Can you suggest a good flip phone? One of those joints that fit easily into my pocket and can run a week on one charge. You know what I'm talking about. I'm going to be frank: I'm over the concept of having a computer in my paints. Who told you we wanted to be able to use Microsoft Word on our four-inch touchscreen? I sure as hell didn't, though, to be real, I was with the program for a while.

Here in San Francisco, me and my closest tech bud were in line for the first iPhone (we were in line around the 200s), for the first iPad (#10 and #11), and for the iPad 2 (30s, or thereabouts). The iPad popularized a whole category, tablets, but the iPhone paved the way for the iPad with its versatility, power, and, of course, apps. Around three years in, however, I started to get tired of the jack-of-all-trades phone. In fact, the iPad probably helped eliminate my need: I now have a mobile computer with the iPad, so why do I need a mobile computer phone? I have an iPod Touch, too, for all my apps and mobile gaming. So I nervously hopped off AT&T to another, better coverage carrier and ran with some new devices. And, as a regular to the Consumer Electronics Show and a tech reviewer for PC World, AARP, CBS and others, I probably have seen more devices than the average consumer.

And guess what? I'm still not satisfied. I'm about ready to toss out my latest phone and dig out my 2004 Motorola V188 flip. For real.

As a writer and regular traveler, it goes back to what I want I need from my phone:

  • Lightweight
  • Reliable phone calls
  • Transferrable phone/email contacts
  • Basic email, mostly to read
  • Maps, because I always get lost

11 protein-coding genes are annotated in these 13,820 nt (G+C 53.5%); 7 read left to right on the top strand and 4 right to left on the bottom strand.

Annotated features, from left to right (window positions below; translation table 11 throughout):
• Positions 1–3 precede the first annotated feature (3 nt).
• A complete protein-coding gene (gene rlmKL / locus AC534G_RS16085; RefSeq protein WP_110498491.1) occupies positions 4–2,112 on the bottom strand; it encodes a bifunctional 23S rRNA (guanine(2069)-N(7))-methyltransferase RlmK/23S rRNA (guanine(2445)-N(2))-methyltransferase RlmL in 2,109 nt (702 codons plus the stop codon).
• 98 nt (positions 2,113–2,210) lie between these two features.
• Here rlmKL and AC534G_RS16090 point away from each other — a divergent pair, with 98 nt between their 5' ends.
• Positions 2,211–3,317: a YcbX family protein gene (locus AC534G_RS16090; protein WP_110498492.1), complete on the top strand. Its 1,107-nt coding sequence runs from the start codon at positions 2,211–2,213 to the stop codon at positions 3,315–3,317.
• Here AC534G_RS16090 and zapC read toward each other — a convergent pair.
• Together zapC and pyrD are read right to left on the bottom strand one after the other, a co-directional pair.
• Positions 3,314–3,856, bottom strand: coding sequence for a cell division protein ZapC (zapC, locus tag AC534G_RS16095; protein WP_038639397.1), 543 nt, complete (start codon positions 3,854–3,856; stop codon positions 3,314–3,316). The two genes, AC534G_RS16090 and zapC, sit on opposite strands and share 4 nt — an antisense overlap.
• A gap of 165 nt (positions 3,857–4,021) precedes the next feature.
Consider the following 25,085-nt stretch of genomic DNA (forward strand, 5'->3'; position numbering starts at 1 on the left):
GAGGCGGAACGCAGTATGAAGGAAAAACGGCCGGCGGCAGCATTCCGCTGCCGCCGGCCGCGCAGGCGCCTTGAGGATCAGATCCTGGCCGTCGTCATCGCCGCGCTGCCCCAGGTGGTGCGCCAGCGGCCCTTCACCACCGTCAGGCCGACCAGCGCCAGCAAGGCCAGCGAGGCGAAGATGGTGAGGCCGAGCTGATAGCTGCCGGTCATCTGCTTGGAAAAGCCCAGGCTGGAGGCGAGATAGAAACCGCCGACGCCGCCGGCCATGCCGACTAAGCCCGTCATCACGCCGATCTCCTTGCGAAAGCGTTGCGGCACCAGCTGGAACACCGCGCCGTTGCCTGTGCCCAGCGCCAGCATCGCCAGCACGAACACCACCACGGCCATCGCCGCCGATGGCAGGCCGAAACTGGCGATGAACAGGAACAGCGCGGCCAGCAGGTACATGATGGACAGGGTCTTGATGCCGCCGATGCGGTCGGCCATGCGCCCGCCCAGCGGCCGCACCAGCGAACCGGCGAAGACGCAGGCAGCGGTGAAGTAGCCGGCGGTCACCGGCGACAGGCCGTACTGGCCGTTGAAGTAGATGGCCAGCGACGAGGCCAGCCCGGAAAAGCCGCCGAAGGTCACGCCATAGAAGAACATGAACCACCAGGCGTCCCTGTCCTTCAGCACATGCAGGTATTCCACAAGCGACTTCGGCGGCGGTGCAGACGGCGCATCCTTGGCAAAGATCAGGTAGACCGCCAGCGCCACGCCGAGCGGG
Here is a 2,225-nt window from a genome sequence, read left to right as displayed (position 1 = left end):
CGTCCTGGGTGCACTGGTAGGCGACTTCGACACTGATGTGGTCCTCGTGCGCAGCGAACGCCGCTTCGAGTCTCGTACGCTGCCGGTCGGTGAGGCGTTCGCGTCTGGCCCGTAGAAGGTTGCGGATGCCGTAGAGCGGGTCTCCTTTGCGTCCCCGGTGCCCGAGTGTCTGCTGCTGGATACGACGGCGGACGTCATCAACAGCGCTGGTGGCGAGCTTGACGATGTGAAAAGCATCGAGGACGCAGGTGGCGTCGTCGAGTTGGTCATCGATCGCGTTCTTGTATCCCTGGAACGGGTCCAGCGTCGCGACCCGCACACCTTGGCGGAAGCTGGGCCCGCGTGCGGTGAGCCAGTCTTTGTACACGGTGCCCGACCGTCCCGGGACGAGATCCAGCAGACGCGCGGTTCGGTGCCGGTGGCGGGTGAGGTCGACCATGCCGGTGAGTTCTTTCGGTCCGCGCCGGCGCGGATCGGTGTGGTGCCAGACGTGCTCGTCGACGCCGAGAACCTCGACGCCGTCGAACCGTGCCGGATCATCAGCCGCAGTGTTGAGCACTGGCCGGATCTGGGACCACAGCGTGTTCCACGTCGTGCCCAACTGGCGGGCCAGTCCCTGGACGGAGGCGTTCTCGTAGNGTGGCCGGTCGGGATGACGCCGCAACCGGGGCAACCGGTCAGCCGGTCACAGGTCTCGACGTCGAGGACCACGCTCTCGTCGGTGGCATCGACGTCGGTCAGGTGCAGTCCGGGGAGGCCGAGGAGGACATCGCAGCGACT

Foursquare? I'm over it. Yelp? I'm comfortable asking around. Hi-res camera? I already have five camera devices. Really, I'm always in awe when that one commercial comes on where it shows Avatar or Spider-man playing on your handheld phone. I'd rather watch movies on my human TV at home or on a still-reasonable tablet, not on your hobbit-sized devices. I love that we have the power to have "cinema" and other stuff in our hands, but phone manufacturers are absolutely convinced that every consumer wants a million things in their device.  It's just not true, and I'm sure I'm not the only one who's disappointed that simple phones with today's technology aren't available. New tech is supposed to give us choices, not just iPhone clones.

And when you think about it, jack-of-all-trades is a safe, but odd design choice. The luddite consumer will either not purchase the phone because it seems too advanced or, if the manufacturer is lucky, purchase the phone because he or she might want the features later. The tech-savvy consumer will be impressed by the options or, in my case, realize that he or she has 20 other mobile devices that do the exact same thing. There is the idea of carrying one device instead of multiple, but, at least for me, I'm OK with carrying two as necessary and carrying one smaller device when possible.

Unfortunately many, like myself, need to be part of a bigger ecosystem to be completely functional. For instance, most phones outside of the Apple, Google, or comparable systems will require typing in contacts manually. I have to tell you, seeing my thousands of contacts automatically sync (wirelessly!) to my new phone always blows my mind. To me, going back to a manual contact system is equal to digital suicide.

I'm still making a change, though. I think the last straw for me was explaining my slow, overcomplicated phone problems to a sweet, but passionate Android advocate. "Just jailbreak it," she said. I then heard something about adding the latest software, which isn't available for my model, and I think we talked about virus protection. Let's marinate on that for a minute: Virus protection for my phone.

Screw it: I'm using my AARP connections to get a Jitterbug.

Photo courtesy of Jitterbug

We may earn a commission for purchases using our links. Learn more.